Almost broke my wrist.

I believe it was designed much like axe handles. You are supposed to be able to get more torque.

TwoBits Thu May 19, 2011 09:44am

Quote:

Originally Posted by rwest (Post 759452)
It doesn't have to have a stamp on it if it is made prior to 2000. It only has to, in the sole judgment of the umpire, pass if tested by today's standards.

Really. Well, live and learn. Guess I can break out the old Freak '98 in the closet. :)

Is that an ASA only rule in regards to bats made prior to 2000? I don't do ASA, just NFHS and USSSA. NFHS rule 1-5-1d states:

"The bat shall meet the 2004 ASA Bat Performance Standard, bear either the 2000 or 2004 certification mark, and not be listed on the ASA non-approved bat list."

I don't see an exception for bats made prior to 2000 in the NFHS rulebook.

Dakota Thu May 19, 2011 09:52am

Quote:

Originally Posted by TwoBits (Post 759599)
Really. Well, live and learn. Guess I can break out the old Freak '98 in the closet. :)

Is that an ASA only rule in regards to bats made prior to 2000? I don't do ASA, just NFHS and USSSA. NFHS rule 1-5-1d states:

"The bat shall meet the 2004 ASA Bat Performance Standard, bear either the 2000 or 2004 certification mark, and not be listed on the ASA non-approved bat list."

I don't see an exception for bats made prior to 2000 in the NFHS rulebook.

Only ASA. NFHS has always applied the ASA bat certification more strictly than ASA has, ironically enough.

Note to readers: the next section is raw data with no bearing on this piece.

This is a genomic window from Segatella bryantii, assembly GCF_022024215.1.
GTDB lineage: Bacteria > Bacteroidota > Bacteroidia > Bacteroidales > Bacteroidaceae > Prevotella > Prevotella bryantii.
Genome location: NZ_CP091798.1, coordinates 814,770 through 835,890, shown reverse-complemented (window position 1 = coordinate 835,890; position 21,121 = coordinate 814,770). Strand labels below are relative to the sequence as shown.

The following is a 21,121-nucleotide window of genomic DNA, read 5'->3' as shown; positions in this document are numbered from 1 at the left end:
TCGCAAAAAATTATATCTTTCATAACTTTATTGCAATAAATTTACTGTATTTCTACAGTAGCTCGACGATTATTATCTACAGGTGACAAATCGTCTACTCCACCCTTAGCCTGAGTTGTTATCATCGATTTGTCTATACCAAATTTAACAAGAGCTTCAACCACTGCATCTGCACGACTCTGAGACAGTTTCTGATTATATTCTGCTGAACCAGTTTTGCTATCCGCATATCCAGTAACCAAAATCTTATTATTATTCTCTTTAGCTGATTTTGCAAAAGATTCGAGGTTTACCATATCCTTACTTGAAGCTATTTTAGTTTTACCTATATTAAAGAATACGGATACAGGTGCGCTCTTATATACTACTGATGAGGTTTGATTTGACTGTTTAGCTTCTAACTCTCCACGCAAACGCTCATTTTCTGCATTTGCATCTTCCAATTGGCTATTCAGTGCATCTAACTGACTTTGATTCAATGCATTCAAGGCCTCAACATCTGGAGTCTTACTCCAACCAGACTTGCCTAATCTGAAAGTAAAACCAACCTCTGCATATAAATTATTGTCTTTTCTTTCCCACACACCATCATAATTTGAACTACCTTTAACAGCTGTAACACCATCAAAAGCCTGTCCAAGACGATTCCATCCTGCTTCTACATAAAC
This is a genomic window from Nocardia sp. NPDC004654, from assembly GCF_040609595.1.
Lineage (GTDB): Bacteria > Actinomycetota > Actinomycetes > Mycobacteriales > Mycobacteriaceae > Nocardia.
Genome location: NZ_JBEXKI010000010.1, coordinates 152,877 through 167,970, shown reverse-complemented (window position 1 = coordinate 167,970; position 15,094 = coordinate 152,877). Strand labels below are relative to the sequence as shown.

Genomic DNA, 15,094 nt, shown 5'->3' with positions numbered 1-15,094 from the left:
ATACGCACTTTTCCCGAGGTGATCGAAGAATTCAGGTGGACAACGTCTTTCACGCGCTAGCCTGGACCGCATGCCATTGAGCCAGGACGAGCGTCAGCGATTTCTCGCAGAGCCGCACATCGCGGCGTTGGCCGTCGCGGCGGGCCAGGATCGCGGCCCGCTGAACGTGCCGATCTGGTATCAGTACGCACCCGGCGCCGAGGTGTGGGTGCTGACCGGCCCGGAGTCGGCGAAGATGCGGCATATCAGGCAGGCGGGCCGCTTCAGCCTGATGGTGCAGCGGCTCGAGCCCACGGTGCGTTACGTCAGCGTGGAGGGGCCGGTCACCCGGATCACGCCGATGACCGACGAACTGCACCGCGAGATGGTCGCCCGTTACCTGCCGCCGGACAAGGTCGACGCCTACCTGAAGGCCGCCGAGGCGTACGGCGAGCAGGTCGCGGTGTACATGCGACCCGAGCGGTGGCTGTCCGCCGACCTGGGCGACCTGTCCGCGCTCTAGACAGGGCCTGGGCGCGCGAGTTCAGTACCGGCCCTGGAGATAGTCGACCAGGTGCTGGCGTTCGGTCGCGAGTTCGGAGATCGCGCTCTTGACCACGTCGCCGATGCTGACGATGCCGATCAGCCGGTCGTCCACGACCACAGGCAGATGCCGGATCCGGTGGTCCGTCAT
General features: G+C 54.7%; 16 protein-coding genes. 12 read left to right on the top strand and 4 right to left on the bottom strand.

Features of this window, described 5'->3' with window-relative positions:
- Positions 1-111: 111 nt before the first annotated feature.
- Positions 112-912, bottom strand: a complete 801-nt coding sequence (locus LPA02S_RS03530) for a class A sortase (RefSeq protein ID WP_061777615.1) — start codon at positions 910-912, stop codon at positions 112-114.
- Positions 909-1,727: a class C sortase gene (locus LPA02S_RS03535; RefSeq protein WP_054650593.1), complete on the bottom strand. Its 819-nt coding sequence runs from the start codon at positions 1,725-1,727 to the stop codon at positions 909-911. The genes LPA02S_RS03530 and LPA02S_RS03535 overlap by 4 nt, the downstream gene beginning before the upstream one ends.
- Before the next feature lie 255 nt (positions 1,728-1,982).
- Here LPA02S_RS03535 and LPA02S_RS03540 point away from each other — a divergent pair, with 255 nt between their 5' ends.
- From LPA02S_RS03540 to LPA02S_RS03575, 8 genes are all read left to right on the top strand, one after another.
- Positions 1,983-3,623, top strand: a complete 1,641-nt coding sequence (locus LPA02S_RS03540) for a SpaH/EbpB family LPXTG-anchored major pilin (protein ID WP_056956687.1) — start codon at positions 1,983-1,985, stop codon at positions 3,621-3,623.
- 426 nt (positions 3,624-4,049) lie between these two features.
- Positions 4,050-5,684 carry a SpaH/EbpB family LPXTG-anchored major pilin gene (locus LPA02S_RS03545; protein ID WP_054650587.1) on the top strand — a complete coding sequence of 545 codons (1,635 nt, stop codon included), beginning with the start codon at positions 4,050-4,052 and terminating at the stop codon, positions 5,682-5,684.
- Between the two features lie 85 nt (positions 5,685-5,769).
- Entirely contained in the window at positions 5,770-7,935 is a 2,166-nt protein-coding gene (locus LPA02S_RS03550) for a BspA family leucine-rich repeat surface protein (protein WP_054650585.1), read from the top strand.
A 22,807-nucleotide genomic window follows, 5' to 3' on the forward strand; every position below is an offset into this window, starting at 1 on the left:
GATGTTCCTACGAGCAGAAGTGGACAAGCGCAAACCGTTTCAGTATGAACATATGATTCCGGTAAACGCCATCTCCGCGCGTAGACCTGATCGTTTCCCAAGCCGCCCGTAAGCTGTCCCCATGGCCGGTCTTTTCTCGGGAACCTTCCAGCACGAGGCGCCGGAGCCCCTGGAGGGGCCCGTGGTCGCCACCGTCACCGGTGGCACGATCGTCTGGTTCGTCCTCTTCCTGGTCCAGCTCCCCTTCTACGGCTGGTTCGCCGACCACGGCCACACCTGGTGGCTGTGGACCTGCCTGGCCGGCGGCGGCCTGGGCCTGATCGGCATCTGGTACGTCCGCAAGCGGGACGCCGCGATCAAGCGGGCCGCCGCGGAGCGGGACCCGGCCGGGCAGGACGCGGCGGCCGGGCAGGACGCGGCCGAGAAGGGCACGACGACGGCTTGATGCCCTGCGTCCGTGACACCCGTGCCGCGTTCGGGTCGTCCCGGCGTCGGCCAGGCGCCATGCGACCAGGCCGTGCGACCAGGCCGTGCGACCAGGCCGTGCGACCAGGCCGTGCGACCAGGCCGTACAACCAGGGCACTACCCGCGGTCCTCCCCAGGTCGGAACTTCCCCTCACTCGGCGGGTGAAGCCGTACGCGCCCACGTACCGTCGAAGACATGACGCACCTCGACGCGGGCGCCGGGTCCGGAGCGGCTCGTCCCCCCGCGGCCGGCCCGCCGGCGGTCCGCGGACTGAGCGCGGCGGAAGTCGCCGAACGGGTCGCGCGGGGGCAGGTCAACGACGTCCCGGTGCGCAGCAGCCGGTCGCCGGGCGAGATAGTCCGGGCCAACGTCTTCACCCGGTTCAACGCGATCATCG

Big Slick Thu May 19, 2011 10:25am

Quote:

Originally Posted by TwoBits (Post 759599)
Really. Well, live and learn. Guess I can break out the old Freak '98 in the closet. :)

The Original Freak, while bearing the 2000 stamp, is on the non approved list. The Freak '98 is still approved.

In ASA play, while the bat does not need to bear either certification seal, if it doesn't, it must be manufactured prior to 2000. Any composite bat would not be allowed, as the first composite bat (The Miken Ultra) was introduced into the market in 2002 (thus creating the first certification mark).

I am unaware of USSSA's rule involving certification.

See about what Dakota says about the Fed and certification seals. PIAA (the governing body for PA scholastic sports) is even more stringent, as we only allow bats with 2004 certification (and not be on the non approved list).

CecilOne Thu May 19, 2011 05:04pm

Quote:

Originally Posted by Big Slick (Post 759611)
The Original Freak, while bearing the 2000 stamp, is on the non approved list. The Freak '98 is still approved.

In ASA play, while the bat does not need to bear either certification seal, if it doesn't, it must be manufactured prior to 2000. Any composite bat would not be allowed, as the first composite bat (The Miken Ultra) was introduced into the market in 2002 (thus creating the first certification mark).

I am unaware of USSSA's rule involving certification.

See about what Dakota says about the Fed and certification seals. PIAA (the governing body for PA scholastic sports) is even more stringent, as we only allow bats with 2004 certification (and not be on the non approved list).

For the sake of newbies and anals, " it must be manufactured prior to 2000" ITUJ who also judges it to pass testing, as all we know about before 2000 would.